Federal Council adapts copyright law to the digital age

Bern, 22.11.2017 - With the revision to the Copyright Act, the Federal Council wants to strengthen the rights and interests of creative artists and the cultural industries by taking a resolute approach to pirated online content. At the same time, it upholds the principle that consumers who take advantage of such illegal offers will not be criminalised. By providing measures that support research and libraries, it also wants to take advantage of the new opportunities that digitalisation has opened up. It approved the corresponding draft act and dispatch at its meeting on 22 November 2017. The draft bill is based on a compromise agreed upon by various stakeholders in a working group set up by the Federal Department of Justice and Police (FDJP).

Today, numerous websites offer films, music, video games and books illegally. Such illegal offers are not only an economic problem for creative artists and producers. The use of content without the consent of the rights holder also infringes the rights of the various stakeholders involved. Curtailing this misuse is therefore for the benefit of everyone, which is why a key concern of the revision to the Copyright Act is to combat piracy.

The anti-piracy measures are aimed not only at respecting the rights of creative artists and remunerating them for their work, but also at allowing producers to better enforce their rights so that they can safeguard their investments. These measures also encourage the creation of diverse legal offers for consumers.

Those who make content available on the internet illegally are the target of the anti-piracy measures. However, consumers who take advantage of illegal offers remain unpunished. This means, for example, that consumers will still be able download a piece of music made available on the internet without the permission of the rights owner for their own private use.

Fighting piracy efficiently

The fight against piracy is to take place where it is most effective, i.e. with hosting providers. Hosting providers are internet service providers who make storage space available to their customers for the purpose of storing information. They are the ones who have the possibility of ensuring that their servers do not host piracy sites and who can quickly remove infringing content. Hosting providers who present a particular risk for copyright infringement must therefore in future ensure that copyright-infringing content, once removed, remains off their servers. They are therefore subject to what is known as a "stay down" obligation. The draft bill also clarifies that the processing of data for the purposes of prosecuting copyright infringement will be permissible. Both of these measures end a long debate on the obligations of providers and therefore create legal certainty for all parties. However, no provision is made in the draft bill for internet blocking.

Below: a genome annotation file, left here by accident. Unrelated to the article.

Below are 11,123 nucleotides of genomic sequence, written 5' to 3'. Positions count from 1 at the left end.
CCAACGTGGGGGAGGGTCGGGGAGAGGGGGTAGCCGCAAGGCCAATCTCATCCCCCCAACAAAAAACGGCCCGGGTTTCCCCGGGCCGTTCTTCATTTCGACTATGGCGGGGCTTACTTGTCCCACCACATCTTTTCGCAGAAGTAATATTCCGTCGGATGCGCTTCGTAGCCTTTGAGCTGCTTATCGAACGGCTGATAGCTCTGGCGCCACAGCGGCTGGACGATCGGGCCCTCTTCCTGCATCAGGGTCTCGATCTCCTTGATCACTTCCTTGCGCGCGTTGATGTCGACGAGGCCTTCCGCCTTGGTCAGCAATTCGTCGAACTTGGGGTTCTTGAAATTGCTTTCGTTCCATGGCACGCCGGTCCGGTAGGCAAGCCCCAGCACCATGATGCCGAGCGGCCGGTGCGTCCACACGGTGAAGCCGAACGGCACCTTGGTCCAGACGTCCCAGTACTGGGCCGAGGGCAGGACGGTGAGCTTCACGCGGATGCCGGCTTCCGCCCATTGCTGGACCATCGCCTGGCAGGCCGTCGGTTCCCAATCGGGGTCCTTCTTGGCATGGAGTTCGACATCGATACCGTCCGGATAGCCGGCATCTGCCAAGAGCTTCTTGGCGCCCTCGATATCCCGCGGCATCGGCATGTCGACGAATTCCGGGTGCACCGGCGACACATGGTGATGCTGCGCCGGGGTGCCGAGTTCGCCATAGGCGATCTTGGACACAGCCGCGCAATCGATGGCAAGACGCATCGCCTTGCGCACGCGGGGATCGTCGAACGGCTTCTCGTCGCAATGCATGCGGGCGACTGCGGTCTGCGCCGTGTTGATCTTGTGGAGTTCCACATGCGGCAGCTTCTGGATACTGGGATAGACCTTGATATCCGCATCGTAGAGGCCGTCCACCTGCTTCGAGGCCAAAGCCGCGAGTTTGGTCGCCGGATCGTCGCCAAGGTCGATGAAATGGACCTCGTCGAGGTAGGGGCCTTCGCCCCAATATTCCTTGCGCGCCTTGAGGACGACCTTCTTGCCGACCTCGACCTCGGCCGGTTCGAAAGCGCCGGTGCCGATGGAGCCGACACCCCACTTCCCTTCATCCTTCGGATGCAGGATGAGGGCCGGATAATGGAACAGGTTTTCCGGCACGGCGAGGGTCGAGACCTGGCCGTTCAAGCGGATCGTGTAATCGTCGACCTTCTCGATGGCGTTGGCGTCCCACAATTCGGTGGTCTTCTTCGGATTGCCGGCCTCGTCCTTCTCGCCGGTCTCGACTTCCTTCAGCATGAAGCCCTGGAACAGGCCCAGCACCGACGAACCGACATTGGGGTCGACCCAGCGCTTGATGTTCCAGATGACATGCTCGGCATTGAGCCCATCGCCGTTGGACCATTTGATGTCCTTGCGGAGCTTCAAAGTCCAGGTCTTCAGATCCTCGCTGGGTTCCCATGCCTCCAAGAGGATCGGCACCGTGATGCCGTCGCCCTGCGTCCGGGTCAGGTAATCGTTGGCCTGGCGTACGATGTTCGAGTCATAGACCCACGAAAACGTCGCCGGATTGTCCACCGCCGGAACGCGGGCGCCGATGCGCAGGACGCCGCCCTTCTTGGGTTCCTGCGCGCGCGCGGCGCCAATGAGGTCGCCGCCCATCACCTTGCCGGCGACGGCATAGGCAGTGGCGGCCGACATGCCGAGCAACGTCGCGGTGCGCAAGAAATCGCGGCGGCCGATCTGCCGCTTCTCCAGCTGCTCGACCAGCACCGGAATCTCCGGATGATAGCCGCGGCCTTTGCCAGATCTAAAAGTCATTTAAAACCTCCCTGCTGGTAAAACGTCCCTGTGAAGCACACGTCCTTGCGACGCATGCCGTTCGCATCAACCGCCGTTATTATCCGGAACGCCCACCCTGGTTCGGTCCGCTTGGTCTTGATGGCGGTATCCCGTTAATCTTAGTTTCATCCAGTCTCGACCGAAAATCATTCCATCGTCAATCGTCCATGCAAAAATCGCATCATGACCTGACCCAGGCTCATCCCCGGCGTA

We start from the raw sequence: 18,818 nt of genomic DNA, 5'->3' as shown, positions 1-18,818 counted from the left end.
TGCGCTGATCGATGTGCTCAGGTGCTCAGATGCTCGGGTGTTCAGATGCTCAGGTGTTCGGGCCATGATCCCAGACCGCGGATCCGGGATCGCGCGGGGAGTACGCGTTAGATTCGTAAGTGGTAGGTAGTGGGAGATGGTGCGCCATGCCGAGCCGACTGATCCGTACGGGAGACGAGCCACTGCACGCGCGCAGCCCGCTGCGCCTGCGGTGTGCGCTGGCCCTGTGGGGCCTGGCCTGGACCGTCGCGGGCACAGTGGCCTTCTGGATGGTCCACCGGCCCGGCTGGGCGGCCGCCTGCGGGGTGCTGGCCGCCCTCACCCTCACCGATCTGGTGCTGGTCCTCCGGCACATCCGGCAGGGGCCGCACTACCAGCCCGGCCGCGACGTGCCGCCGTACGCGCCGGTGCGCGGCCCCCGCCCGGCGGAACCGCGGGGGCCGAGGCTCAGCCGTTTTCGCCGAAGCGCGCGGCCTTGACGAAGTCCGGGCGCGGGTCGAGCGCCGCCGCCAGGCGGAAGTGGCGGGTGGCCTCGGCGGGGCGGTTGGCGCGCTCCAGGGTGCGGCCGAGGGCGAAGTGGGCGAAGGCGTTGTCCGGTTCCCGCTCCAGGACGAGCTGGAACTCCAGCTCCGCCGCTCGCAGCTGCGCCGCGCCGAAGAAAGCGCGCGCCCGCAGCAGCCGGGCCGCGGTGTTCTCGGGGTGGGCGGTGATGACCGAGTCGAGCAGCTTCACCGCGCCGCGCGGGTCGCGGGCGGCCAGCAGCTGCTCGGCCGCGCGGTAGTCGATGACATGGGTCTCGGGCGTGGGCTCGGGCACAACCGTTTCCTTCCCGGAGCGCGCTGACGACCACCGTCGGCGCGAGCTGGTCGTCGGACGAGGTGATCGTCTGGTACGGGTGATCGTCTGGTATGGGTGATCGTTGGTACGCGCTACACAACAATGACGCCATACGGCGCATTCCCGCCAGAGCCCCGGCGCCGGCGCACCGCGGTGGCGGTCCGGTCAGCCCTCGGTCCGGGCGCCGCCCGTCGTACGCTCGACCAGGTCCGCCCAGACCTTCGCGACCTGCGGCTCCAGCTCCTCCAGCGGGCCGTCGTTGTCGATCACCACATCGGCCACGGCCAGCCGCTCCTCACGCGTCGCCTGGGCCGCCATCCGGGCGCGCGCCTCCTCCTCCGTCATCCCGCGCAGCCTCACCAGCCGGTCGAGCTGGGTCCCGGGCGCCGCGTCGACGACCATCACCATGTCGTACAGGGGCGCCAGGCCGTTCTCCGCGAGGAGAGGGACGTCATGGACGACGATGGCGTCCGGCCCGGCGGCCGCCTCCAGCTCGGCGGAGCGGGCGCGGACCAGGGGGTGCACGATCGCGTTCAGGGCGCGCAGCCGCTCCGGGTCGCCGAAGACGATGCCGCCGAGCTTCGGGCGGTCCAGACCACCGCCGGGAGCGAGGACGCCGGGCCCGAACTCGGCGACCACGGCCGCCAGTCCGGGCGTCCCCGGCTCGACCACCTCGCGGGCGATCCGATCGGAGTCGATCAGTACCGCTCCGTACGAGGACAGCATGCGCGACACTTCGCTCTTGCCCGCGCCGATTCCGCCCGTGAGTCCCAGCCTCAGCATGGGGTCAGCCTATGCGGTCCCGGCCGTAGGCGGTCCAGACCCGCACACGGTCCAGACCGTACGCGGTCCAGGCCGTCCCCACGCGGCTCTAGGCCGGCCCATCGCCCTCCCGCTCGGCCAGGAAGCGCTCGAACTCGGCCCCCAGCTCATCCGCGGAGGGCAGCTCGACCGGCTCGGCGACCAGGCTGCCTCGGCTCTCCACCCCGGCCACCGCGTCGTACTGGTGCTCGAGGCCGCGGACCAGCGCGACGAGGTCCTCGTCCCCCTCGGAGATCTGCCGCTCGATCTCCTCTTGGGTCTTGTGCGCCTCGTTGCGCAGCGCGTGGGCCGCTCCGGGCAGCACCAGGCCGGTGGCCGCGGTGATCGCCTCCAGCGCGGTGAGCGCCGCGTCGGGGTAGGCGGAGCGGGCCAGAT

Benefitting from the opportunities of digitalisation

In addition to the anti-piracy measures, the draft bill also contains various innovative reforms for adapting copyright law to the most recent technological developments. In doing so, the Federal Council would also like to open up the new opportunities of digitalisation to the area of copyright. As a result, researchers and libraries are to be able to use their inventories for specific purposes without the explicit consent of rights owners.

In turn, artists and producers are also to benefit from an improved situation. This is to reduce the imbalance between the increasing online use of works and stagnating proceeds. As a result, copyright protection for performances is to be extended from 50 to 70 years, which will give producers more time to recoup their investments.

Creative artists are also to benefit from broader protection for photography as well as a more efficient management of video-on-demand rights. For consumers, no increase in costs is expected with regard to remuneration for video-on-demand.

The proposed amendments are all part of a compromise agreed upon by the Working Group on the Revision to the Copyright Act (AGUR12) set up by the FDJP. The bill therefore strikes a balance between the various stakeholders.



The modernisation of copyright law - The chronology of the dispatch

  • In 2012, Federal Councillor Simonetta Sommaruga, head of the Federal Department of Justice and Police (FDJP), convenes a working group (AGUR12) to examine the existing situation concerning copyright and to highlight any adjustments necessary as a result of technological developments. All stakeholders are represented in the AGUR12 (creative artists, producers, cultural intermediaries and consumers).
  • In December 2013, the AGUR12's final report is ready. Its package of measures is aimed at simplifying anti-piracy measures, expanding legal offerings and providing better information for consumers.
  • In June 2014, the FDJP receives the mandate from the Federal Council to present a draft for consultation by the end of 2015. The consultation runs until the end of March 2016 and results in a total of 1,224 comments and 8,000 pages being received. Many of them have strongly diverging stances - including on the points in which the draft for consultation closely follows the recommendations and consensus of the AGUR12.
  • In order to increase acceptance of the bill, Federal Councillor Sommaruga reconvenes the working group (this time including internet service providers). In March 2017, they agree on a compromise.
  • The dispatch, approved by the Federal Council on 22 November 2017, is based on this compromise as well as the comments received during the consultation procedure.

Address for enquiries

Catherine Chammartin, Director General of the IPI, T +41 31 377 77 01


The Federal Council

Federal Department of Justice and Police

Swiss Federal Institute of Intellectual Property